The precise surgical approach for removal or biopsy of the granuloma is controversial. A major goal is to avoid extending the injury. Some authors advocate subtotal removal to serially shrink the base. Others believe that cold-knife excision with protection of the surrounding mucosa suffices. Because of the vascular nature of a pyogenic granuloma, the laser also is advocated. If used, set the CO2 laser on a low-watt setting (1-3 W), with an adequate thermal relaxation time (0.1-second pulse with 0.5-second interval) to reduce collateral heat injury. For a KTP laser, use 8-10 watts, a 15 ms pulse, and a 2 Hz repetition rate, with a 400 nm bare fiber.
After surgery, the patient must observe the following guidelines to allow the wound to heal:
Rest the voice for 2 weeks; this includes no whispering or throat clearing. Make no audible sounds.
Continue maximal antireflux therapy, preferably with proton pump inhibitors.
Practice good dietary habits and avoid caffeine and alcohol.
Perform video laryngeal stroboscopy at 2 weeks, 4 weeks, and 8 weeks postoperatively to monitor healing and to adjust medical and speech therapy as needed.
Provide follow-up care for the patient on a continuous basis, both for recurrence and for development of associated lesions on the true vocal folds. These associated lesions may occur secondary to similar factors that initiated the development of the granuloma.
See the list below:
Migration (especially after surgical therapy)
Bleeding (usually minor)
Vocal fold fixation (produced by ankylosis of the cricoarytenoid joint secondary to the inflammatory process)
A high risk for development of posterior laryngeal stenosis, especially in the presence of bilateral ulcers or granulomas
Formation of a scar bridge, leading to vocal fold immobility
Inflammatory process leading to scarring of the interarytenoid muscle or mucosa and resultant contracture of the posterior larynx
Outcome and Prognosis
Outcome rates include the following:
Eighty to 90% of patients whose major risk factor for contact ulcers is vocal abuse respond to speech therapy and medical management
Seventy to 80% of patients whose major risk factor for granuloma is reflux respond to medical management
Eighty to 100% of patients with postintubation granulomas respond to medical and/or surgical management
Recurrence rate with surgical management is 37-50%
Reports of the use of botulinum toxin type A have shown a 100% success rate, but the numbers in these studies have been small
A retrospective study by Lee et al analyzing 590 cases of contact granuloma found that long-term good response rates to various treatments were as follows :
Steroid inhalation: 31.6%
Proton pump inhibitor use: 44.0%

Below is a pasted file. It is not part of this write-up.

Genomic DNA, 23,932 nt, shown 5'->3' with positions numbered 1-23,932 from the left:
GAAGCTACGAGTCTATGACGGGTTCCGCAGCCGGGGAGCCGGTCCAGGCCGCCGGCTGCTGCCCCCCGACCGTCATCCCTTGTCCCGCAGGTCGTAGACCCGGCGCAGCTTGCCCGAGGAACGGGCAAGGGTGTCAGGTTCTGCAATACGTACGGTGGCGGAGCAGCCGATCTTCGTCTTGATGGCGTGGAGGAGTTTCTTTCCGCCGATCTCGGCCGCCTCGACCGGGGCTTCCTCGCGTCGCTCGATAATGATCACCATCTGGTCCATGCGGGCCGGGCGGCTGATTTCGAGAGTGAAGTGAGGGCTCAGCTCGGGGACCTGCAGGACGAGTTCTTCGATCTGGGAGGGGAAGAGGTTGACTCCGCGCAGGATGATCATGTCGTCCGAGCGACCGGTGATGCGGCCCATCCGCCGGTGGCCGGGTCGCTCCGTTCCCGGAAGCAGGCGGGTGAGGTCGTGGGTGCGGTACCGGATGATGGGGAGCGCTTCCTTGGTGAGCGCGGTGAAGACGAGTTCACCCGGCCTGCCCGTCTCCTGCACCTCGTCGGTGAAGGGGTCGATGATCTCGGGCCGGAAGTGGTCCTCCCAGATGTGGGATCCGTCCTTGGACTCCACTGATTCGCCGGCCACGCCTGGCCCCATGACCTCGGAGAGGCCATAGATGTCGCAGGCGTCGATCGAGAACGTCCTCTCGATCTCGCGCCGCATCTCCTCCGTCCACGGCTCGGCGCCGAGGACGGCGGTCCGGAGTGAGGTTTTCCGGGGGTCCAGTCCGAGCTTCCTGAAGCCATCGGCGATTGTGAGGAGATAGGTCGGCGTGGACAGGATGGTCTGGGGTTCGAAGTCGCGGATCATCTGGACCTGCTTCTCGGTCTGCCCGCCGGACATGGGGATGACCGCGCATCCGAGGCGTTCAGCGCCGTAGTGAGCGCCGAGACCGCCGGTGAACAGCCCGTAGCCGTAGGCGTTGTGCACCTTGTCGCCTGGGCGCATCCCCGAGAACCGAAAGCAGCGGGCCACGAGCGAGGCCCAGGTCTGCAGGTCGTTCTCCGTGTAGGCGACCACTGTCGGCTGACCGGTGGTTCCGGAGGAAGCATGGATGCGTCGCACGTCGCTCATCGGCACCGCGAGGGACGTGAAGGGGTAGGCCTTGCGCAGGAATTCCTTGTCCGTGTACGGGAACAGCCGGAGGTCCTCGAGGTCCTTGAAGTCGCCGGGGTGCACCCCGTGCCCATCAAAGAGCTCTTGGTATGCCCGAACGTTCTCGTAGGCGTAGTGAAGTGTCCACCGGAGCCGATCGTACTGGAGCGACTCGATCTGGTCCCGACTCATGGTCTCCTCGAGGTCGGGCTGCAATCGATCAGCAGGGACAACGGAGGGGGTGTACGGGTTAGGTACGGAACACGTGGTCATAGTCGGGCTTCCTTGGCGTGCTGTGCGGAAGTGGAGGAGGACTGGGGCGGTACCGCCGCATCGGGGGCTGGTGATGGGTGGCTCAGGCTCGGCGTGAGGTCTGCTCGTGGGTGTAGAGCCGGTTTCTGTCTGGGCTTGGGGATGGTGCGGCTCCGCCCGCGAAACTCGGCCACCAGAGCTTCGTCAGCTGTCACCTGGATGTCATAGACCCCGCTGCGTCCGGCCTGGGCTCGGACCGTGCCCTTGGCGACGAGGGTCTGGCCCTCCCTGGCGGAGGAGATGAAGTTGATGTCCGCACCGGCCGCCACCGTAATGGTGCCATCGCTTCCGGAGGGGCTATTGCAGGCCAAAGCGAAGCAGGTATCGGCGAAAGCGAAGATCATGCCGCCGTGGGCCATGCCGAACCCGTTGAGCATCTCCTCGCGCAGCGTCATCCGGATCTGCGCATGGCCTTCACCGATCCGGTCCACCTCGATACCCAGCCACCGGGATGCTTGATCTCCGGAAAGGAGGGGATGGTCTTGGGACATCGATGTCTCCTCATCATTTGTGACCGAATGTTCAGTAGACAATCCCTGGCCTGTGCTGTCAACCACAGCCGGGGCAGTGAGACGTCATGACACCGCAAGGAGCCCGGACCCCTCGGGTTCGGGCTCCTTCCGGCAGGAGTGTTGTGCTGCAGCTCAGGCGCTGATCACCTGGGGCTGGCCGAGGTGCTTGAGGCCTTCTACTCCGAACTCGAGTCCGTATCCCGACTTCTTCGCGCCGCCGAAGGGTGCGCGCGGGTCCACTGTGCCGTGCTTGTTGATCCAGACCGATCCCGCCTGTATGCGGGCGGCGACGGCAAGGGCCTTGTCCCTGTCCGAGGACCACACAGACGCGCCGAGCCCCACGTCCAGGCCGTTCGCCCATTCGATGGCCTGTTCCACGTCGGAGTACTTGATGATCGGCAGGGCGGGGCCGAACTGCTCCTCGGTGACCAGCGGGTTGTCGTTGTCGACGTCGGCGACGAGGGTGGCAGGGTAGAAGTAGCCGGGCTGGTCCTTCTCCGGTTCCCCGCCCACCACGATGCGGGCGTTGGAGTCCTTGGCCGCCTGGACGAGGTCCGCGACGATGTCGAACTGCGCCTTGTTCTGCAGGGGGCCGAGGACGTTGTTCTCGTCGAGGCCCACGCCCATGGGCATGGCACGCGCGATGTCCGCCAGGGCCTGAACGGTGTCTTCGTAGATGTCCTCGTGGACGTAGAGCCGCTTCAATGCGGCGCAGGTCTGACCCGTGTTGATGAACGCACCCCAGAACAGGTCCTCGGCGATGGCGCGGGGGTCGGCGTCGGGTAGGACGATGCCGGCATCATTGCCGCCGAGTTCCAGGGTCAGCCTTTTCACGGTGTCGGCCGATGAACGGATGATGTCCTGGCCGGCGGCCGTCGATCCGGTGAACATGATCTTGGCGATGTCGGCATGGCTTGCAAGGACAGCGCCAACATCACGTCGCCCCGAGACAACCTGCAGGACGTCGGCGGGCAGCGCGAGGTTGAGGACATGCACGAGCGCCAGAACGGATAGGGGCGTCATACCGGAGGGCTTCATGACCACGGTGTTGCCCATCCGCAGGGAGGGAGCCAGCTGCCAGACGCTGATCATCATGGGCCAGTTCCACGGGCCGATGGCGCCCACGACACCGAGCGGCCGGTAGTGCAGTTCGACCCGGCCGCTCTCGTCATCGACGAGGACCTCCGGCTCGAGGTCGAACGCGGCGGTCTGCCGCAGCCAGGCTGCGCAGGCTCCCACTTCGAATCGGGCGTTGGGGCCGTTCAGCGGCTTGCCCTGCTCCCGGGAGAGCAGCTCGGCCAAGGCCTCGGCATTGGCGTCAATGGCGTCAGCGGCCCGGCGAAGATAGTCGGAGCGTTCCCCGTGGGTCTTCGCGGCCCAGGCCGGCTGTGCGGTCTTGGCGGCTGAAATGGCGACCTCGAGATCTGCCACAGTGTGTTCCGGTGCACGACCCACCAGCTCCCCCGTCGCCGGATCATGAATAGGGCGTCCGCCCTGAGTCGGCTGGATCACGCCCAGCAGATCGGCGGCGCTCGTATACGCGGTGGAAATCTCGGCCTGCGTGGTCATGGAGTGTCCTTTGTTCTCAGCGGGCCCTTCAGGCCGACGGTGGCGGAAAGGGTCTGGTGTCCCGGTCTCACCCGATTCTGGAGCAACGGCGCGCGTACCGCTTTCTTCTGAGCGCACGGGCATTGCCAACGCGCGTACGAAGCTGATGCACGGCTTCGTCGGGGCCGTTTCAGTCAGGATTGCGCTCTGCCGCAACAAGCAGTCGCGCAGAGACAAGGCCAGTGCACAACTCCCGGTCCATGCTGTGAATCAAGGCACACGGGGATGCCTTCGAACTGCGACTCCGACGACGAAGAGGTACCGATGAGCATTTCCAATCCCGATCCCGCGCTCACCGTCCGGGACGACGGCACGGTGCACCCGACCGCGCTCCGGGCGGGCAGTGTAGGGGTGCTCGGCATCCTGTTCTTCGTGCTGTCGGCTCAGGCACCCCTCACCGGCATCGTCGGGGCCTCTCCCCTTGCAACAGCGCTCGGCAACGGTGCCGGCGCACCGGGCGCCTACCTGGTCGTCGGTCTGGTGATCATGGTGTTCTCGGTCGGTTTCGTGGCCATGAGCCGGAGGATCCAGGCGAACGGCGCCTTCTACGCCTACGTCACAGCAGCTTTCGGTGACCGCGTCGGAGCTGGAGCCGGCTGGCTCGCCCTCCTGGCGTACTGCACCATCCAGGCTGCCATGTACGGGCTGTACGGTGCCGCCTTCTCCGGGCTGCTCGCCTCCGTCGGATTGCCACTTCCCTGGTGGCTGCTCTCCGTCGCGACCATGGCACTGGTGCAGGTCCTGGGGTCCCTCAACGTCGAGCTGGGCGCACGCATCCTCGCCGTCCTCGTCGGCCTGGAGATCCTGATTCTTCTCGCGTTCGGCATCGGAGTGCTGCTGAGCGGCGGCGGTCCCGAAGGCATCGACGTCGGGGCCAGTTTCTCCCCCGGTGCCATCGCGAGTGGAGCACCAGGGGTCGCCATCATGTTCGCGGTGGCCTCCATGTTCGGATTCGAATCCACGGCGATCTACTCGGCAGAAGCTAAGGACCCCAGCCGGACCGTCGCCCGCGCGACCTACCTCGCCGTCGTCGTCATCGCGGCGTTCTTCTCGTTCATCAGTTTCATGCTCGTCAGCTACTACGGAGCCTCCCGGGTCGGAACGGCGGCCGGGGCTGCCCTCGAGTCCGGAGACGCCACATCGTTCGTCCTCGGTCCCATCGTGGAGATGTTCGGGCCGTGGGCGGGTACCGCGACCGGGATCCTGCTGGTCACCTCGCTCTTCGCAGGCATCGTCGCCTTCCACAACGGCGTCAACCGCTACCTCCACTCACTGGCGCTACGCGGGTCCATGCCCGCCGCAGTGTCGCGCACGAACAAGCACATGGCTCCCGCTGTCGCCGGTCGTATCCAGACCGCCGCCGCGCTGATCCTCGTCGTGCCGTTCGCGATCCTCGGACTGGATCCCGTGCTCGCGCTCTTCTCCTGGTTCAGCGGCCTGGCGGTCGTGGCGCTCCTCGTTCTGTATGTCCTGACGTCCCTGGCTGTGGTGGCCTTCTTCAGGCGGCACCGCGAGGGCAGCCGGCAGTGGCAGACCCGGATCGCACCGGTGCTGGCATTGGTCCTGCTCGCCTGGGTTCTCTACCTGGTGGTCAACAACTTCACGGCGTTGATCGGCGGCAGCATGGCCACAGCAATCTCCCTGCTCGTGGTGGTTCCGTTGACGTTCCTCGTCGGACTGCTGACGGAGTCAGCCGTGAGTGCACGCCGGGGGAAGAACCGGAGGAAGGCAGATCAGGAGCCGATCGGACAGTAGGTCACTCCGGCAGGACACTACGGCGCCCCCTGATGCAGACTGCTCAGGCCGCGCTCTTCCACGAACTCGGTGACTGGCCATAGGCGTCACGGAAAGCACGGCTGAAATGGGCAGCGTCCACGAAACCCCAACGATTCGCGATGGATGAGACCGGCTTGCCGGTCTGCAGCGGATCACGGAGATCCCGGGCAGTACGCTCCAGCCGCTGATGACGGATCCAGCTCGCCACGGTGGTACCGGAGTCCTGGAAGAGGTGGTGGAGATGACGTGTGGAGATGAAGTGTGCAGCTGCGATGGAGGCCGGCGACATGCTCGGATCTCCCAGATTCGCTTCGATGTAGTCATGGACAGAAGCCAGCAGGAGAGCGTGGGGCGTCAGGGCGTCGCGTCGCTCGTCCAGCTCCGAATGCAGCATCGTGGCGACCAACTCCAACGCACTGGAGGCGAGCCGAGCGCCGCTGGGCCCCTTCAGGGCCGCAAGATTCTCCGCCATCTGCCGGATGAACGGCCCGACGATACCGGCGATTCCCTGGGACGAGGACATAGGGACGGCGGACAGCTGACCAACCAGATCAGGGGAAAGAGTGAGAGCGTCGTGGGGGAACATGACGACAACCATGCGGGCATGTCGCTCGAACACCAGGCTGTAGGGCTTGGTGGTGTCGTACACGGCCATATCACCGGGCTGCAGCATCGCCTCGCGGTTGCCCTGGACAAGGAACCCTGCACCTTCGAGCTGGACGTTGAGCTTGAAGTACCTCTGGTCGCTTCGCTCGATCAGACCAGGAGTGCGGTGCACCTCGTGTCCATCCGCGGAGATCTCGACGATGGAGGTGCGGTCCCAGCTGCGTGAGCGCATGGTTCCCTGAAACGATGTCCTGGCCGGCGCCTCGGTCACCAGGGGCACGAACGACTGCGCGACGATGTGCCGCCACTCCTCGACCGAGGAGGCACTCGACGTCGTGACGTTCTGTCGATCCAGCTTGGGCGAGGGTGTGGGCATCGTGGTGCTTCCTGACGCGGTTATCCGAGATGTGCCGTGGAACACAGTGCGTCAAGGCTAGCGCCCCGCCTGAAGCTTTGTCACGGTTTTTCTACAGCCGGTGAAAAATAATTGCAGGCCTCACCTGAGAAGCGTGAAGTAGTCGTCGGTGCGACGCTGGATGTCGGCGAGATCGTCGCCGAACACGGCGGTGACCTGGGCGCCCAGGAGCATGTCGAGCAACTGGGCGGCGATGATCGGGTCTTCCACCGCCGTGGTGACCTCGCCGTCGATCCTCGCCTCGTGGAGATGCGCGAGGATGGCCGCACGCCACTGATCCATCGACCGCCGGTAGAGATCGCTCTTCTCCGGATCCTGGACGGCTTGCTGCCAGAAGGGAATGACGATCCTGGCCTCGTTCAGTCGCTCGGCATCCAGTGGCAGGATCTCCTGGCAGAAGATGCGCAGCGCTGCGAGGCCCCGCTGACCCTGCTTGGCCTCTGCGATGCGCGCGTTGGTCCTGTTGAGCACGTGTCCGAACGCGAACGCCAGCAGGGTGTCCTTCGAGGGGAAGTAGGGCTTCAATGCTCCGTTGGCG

Voice therapy: 44.3%
Surgical removal: 60.0%
Botulinum toxin injection: 74.2%
It was also found that surgical removal of granulomas was associated with a significantly higher recurrence rate than was observation (37.1% vs 10.3%, respectively).
A study by Jin et al indicated that spontaneous resolution of contact granulomas is more likely in female patients and for granulomas with a narrow base.
Future and Controversies
The emerging role for botulinum toxin type A is overwhelming and may hold promise as a first-line therapy in conjunction with antireflux therapy and speech therapy.
The use of topical anti-inflammatory substances, such as mitomycin-C, may hold promise in operative cases, but more investigation is needed to confirm the efficacy of this therapy.
Use of absolute voice rest in the primary treatment of patients with contact ulcers is controversial. Some individuals believe that voice rest gives the larynx the lack of vocal process contact needed for the ulcer to heal. Others have argued that the goal should be to encourage the patient to speak correctly, using proper voice technique. They believe that modified voice rest under observation of a speech therapist helps the ulcer to heal and allows the patient to acquire those vocal habits that may prevent recurrence.
Others fear that absolute voice rest may cause too great a psychological burden, giving the message that silence is good and speaking is bad. Then, when the person speaks, hyperfunction may be exacerbated because the patient holds back and produces voice with inadequate breath support for fear of injury.
An investigational surgical modality is the use of a flash lamp pulse dye laser fiber, or some other laser that interacts with hemoglobin, through a side port of a flexible laryngoscope in the office setting. In the office, the larynx can be visualized using topical anesthesia, a flexible scope, and a bare laser fiber with a conical spread passed through a side channel to the lesion. The laser would ideally interact with the vascular core of the granuloma, leaving epithelium unaffected. The long-term outcome, overall success rate, and complications of this modality are not yet know, but may offer a viable alternative for granulomata that are poorly responsive to more conservative measures.